Elizabeth: Friday Writing Sprints – Here Comes the Sun

At a recent checkup, my doctor asked whether I spend much time in the sun.  I laughed, flashed a blindingly-pale arm, and said “I’m really more of an ‘indoors with a book’ type.”  However, during this time of year, with its sunny skies and extended hours of daylight, even I venture outside from time to time.

We’ve been having a bit of a heat-wave the last week or so – not like Arizona melt-the-pavement hot, but hot nonetheless – so my outside time is currently limited to dinner on the back deck once the cooling breezes have kicked in but before the bugs and wildlife have started roaming around.  In the lake that I can see outside my office window at work, there have been little groups of boaters (kayakers, maybe?) all week, as well as a gondolier who appears in late afternoon.  They’re too far away for me to tell for sure, but I’m betting they’re all having a good time.

Regardless of whether you prefer to spend your summer days inside or out, taking a few minutes for a little Random Word Improv is a great way to have a little fun and get some words on the page.  So, whether you’re relaxing with a frosty beverage, slaving away in a temperature-controlled office, dreaming of a tropical getaway, or just looking for a little distraction, find a comfortable spot, kick off your shoes, and let’s get ready to write.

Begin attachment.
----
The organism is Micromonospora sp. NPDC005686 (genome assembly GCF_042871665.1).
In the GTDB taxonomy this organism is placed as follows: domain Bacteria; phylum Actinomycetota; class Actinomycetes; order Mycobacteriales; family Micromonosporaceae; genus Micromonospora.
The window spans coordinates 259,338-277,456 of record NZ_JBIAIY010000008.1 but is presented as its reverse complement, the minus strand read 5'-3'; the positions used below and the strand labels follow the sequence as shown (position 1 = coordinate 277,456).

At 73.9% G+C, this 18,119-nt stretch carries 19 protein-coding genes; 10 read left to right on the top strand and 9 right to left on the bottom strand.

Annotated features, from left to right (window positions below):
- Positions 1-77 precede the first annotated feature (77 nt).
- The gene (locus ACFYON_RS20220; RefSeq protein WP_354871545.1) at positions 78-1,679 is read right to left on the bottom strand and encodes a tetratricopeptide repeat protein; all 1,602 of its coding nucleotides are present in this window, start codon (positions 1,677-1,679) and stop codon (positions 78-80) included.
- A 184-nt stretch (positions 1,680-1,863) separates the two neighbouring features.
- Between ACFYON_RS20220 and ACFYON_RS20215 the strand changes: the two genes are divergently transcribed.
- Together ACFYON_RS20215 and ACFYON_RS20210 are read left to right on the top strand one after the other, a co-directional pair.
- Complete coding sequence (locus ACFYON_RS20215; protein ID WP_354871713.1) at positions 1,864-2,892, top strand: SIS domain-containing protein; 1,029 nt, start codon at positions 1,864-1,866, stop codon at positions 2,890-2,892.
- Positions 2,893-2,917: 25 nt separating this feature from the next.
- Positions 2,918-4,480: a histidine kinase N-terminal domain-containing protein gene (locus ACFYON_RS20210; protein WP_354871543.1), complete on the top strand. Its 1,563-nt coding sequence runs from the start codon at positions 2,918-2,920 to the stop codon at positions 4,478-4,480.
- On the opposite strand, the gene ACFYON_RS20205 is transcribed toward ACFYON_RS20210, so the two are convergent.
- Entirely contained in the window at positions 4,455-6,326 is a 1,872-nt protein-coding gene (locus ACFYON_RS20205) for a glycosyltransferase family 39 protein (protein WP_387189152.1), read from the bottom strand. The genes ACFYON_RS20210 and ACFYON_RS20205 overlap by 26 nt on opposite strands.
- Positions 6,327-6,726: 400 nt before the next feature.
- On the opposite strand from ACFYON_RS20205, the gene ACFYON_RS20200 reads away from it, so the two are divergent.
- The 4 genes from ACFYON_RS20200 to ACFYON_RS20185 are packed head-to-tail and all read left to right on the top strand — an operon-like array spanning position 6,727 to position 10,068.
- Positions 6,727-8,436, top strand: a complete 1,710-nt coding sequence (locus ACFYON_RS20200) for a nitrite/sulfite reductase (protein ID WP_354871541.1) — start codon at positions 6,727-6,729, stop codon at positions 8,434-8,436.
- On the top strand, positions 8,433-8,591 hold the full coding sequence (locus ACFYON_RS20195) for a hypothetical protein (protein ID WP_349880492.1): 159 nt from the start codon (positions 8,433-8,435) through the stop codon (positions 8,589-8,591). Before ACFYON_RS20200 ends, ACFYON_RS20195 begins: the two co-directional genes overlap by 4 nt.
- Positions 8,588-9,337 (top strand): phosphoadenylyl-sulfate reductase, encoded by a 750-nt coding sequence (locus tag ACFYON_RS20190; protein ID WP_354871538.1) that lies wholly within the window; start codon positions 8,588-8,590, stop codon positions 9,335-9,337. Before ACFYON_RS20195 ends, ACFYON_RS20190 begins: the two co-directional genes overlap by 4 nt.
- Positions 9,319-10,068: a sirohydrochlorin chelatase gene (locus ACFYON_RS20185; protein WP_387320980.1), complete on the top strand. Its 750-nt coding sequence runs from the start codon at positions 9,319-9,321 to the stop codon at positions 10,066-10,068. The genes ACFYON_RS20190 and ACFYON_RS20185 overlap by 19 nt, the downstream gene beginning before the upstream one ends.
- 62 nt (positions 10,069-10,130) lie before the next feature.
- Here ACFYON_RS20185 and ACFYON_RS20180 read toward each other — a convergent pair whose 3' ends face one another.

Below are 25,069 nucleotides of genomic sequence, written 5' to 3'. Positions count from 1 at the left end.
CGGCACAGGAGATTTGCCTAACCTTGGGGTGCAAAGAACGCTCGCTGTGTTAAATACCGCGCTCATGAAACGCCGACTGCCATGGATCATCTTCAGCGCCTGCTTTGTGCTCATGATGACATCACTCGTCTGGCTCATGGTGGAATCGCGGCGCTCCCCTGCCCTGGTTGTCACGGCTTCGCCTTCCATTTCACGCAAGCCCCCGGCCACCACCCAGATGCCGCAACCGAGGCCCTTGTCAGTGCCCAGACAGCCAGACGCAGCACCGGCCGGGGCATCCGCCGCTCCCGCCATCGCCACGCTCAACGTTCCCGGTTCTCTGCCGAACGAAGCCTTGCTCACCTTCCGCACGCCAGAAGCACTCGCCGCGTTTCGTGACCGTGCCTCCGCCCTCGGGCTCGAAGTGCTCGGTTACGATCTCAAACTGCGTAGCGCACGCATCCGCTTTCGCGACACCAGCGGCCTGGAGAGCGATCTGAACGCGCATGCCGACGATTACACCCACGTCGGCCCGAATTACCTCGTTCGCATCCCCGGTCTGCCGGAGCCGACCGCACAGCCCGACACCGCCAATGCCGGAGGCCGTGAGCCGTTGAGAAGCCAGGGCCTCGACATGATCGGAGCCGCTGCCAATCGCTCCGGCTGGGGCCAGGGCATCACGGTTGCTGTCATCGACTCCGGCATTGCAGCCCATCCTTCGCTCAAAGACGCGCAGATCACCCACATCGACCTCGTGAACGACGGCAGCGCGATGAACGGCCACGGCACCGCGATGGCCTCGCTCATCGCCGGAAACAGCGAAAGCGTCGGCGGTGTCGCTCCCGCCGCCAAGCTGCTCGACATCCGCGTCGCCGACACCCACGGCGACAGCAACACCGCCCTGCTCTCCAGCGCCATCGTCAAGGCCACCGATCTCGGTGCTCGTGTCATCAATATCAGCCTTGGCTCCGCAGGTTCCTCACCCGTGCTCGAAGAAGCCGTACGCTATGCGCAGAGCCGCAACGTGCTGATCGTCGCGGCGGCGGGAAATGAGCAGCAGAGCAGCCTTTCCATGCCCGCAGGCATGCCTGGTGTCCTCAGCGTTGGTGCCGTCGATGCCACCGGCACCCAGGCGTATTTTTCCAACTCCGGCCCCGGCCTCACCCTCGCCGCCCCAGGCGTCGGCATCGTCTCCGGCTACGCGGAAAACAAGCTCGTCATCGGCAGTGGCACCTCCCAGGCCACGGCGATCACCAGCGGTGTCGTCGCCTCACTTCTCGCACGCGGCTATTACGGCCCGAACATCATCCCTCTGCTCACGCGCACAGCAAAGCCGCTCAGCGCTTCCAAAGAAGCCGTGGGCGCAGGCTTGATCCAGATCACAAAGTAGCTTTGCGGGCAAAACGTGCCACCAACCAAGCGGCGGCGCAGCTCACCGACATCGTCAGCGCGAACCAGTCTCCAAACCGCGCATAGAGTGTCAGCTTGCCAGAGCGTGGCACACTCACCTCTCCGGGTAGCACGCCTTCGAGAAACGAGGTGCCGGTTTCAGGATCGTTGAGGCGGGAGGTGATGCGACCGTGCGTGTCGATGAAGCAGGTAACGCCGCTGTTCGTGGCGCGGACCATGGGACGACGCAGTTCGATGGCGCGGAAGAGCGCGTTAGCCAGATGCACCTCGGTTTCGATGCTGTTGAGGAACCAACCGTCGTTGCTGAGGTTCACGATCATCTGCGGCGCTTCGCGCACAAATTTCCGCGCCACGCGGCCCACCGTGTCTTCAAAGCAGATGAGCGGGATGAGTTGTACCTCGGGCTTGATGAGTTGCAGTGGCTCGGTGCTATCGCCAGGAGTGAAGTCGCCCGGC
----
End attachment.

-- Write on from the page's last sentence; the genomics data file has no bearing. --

Are you with me?

Today’s random words are summer themed, but don’t let that constrain you.  Bonus points if you manage to include the Loch Ness monster in your sprint (I’ve been in a Scotland frame of mind recently):

             sun                    sand                      cabin                     canoe

             heat                   melt                      ice cream            floaties

             bikini                raft                        breeze                  freckled

             hat                     campfire              lake                       towel

For any of you new to Random Word Improv, here’s how we play:

  1. Pick as many words from the list as you want